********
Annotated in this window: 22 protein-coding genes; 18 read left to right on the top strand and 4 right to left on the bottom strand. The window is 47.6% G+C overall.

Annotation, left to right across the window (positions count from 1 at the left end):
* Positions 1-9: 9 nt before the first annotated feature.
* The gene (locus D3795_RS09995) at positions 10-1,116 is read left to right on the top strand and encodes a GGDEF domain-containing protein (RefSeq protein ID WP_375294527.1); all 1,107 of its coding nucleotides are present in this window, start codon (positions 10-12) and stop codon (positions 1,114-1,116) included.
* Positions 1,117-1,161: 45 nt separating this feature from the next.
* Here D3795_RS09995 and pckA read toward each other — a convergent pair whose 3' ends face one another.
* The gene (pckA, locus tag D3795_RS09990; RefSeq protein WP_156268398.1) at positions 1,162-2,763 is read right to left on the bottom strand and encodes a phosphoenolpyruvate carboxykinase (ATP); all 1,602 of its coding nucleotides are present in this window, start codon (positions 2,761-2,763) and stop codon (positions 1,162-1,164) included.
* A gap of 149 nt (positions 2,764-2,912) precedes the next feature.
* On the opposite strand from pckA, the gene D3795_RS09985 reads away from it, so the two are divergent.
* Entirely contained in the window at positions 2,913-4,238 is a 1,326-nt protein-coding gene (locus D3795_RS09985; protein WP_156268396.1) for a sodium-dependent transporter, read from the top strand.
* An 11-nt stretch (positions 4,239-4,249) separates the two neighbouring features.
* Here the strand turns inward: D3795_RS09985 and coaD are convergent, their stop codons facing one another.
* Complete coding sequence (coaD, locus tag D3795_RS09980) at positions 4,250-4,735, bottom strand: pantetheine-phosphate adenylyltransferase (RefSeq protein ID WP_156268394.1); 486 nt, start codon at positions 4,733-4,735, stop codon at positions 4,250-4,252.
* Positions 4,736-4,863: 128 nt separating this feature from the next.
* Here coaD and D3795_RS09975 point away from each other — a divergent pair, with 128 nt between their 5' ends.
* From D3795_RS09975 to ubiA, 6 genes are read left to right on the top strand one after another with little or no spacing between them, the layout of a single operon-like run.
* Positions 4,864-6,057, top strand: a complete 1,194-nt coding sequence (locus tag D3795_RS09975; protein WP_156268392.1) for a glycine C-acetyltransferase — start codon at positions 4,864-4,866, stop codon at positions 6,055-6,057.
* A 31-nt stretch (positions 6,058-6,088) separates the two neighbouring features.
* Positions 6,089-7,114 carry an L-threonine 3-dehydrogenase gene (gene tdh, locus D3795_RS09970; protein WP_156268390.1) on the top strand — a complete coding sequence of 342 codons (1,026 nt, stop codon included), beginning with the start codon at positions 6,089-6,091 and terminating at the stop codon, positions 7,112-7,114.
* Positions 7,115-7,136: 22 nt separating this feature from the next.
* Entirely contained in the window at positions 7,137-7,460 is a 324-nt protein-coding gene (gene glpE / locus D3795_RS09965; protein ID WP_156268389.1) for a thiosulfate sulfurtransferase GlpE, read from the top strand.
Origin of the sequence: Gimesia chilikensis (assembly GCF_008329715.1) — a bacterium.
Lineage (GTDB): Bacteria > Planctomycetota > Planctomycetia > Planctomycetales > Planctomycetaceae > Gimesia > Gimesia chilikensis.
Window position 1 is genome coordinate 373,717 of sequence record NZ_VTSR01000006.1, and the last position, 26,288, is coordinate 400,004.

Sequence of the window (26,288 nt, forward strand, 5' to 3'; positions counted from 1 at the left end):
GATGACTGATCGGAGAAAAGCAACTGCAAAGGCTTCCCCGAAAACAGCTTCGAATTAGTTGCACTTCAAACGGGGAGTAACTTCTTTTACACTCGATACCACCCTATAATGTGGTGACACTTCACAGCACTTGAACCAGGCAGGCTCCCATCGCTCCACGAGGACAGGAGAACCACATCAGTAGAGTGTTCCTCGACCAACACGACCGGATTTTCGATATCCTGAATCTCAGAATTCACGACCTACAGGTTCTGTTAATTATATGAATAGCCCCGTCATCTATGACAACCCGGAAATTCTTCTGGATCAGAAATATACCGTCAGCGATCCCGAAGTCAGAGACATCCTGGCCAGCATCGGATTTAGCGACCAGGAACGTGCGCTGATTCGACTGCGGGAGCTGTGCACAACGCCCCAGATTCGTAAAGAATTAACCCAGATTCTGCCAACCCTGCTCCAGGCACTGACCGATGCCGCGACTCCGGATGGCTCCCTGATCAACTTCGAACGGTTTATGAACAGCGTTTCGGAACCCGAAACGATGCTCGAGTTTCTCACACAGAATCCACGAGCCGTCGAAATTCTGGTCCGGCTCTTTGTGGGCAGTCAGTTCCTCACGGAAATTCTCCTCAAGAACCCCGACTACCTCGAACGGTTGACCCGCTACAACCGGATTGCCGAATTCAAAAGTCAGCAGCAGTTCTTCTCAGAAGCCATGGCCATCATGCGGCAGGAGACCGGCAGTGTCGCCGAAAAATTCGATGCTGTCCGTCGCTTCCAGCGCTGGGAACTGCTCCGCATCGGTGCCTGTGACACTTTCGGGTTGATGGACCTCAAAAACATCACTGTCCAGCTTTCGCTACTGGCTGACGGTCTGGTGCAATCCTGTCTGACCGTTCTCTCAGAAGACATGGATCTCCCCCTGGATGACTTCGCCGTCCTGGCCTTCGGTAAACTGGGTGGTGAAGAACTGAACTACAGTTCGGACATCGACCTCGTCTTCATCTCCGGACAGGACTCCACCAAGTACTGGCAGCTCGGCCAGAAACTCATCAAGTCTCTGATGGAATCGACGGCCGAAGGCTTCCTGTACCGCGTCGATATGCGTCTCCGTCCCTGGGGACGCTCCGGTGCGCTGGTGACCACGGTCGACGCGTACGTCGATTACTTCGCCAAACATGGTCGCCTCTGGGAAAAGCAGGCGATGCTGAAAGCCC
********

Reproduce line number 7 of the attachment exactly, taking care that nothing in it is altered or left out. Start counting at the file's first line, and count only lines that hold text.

* The gene (pckA, locus tag D3795_RS09990; RefSeq protein WP_156268398.1) at positions 1,162-2,763 is read right to left on the bottom strand and encodes a phosphoenolpyruvate carboxykinase (ATP); all 1,602 of its coding nucleotides are present in this window, start codon (positions 2,761-2,763) and stop codon (positions 1,162-1,164) included.